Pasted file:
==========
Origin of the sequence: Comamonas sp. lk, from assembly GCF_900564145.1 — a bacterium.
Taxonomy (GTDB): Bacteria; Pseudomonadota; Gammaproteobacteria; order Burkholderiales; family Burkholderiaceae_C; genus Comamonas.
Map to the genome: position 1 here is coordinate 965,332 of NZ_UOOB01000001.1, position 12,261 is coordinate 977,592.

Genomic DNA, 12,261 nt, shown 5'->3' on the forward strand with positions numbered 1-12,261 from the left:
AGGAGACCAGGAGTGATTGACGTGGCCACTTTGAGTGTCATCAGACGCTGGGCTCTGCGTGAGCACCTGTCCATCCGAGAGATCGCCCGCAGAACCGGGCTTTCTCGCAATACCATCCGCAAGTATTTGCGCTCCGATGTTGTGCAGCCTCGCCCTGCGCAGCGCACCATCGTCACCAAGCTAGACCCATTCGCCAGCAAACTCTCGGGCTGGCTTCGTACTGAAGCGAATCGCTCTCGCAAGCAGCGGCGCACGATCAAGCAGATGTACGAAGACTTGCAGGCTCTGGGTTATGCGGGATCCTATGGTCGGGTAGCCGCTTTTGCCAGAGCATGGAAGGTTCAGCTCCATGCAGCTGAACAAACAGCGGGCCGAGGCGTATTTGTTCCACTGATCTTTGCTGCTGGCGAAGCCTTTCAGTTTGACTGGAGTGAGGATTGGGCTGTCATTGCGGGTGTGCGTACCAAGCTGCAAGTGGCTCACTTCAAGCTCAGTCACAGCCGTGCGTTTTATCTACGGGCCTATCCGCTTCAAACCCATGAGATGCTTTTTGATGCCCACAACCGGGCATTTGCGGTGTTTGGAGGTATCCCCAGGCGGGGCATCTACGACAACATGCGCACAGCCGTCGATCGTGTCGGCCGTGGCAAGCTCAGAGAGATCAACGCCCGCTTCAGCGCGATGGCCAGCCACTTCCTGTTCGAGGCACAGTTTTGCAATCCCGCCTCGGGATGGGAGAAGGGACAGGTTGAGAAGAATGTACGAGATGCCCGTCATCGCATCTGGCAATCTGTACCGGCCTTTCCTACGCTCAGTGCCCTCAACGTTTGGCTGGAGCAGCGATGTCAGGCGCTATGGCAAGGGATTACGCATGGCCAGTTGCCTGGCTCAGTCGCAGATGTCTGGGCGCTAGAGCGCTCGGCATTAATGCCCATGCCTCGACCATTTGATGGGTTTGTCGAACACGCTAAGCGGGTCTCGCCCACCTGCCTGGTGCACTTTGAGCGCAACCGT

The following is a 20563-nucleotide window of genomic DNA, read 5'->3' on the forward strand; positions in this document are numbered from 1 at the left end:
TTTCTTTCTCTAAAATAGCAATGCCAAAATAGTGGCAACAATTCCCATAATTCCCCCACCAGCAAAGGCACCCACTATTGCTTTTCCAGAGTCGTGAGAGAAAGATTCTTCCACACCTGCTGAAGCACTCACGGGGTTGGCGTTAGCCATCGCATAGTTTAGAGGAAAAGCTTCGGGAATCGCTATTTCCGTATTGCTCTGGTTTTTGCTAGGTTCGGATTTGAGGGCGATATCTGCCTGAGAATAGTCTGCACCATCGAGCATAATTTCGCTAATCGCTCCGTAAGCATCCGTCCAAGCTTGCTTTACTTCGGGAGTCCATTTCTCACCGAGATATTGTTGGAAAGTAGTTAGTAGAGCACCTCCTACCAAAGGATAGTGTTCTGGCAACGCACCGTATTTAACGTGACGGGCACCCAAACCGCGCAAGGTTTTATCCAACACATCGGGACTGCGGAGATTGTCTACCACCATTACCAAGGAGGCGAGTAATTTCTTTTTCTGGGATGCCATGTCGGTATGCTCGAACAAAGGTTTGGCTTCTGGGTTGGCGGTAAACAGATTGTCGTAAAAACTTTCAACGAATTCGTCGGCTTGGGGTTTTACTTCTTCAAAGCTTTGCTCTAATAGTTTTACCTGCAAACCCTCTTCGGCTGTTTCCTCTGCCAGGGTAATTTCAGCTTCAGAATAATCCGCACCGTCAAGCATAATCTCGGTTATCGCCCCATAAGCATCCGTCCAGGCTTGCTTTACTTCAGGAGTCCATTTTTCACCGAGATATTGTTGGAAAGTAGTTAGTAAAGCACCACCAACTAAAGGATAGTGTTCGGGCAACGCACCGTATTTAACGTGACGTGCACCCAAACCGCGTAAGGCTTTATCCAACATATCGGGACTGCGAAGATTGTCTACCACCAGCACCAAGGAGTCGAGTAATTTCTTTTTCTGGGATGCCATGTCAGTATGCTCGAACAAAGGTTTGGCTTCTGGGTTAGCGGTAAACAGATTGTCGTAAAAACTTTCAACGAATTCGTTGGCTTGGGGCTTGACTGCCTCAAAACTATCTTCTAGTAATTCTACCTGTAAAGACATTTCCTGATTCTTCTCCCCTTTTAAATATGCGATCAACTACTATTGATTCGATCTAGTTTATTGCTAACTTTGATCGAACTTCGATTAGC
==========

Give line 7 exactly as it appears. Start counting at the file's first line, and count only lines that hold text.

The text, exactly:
TTTCTTTCTCTAAAATAGCAATGCCAAAATAGTGGCAACAATTCCCATAATTCCCCCACCAGCAAAGGCACCCACTATTGCTTTTCCAGAGTCGTGAGAGAAAGATTCTTCCACACCTGCTGAAGCACTCACGGGGTTGGCGTTAGCCATCGCATAGTTTAGAGGAAAAGCTTCGGGAATCGCTATTTCCGTATTGCTCTGGTTTTTGCTAGGTTCGGATTTGAGGGCGATATCTGCCTGAGAATAGTCTGCACCATCGAGCATAATTTCGCTAATCGCTCCGTAAGCATCCGTCCAAGCTTGCTTTACTTCGGGAGTCCATTTCTCACCGAGATATTGTTGGAAAGTAGTTAGTAGAGCACCTCCTACCAAAGGATAGTGTTCTGGCAACGCACCGTATTTAACGTGACGGGCACCCAAACCGCGCAAGGTTTTATCCAACACATCGGGACTGCGGAGATTGTCTACCACCATTACCAAGGAGGCGAGTAATTTCTTTTTCTGGGATGCCATGTCGGTATGCTCGAACAAAGGTTTGGCTTCTGGGTTGGCGGTAAACAGATTGTCGTAAAAACTTTCAACGAATTCGTCGGCTTGGGGTTTTACTTCTTCAAAGCTTTGCTCTAATAGTTTTACCTGCAAACCCTCTTCGGCTGTTTCCTCTGCCAGGGTAATTTCAGCTTCAGAATAATCCGCACCGTCAAGCATAATCTCGGTTATCGCCCCATAAGCATCCGTCCAGGCTTGCTTTACTTCAGGAGTCCATTTTTCACCGAGATATTGTTGGAAAGTAGTTAGTAAAGCACCACCAACTAAAGGATAGTGTTCGGGCAACGCACCGTATTTAACGTGACGTGCACCCAAACCGCGTAAGGCTTTATCCAACATATCGGGACTGCGAAGATTGTCTACCACCAGCACCAAGGAGTCGAGTAATTTCTTTTTCTGGGATGCCATGTCAGTATGCTCGAACAAAGGTTTGGCTTCTGGGTTAGCGGTAAACAGATTGTCGTAAAAACTTTCAACGAATTCGTTGGCTTGGGGCTTGACTGCCTCAAAACTATCTTCTAGTAATTCTACCTGTAAAGACATTTCCTGATTCTTCTCCCCTTTTAAATATGCGATCAACTACTATTGATTCGATCTAGTTTATTGCTAACTTTGATCGAACTTCGATTAGC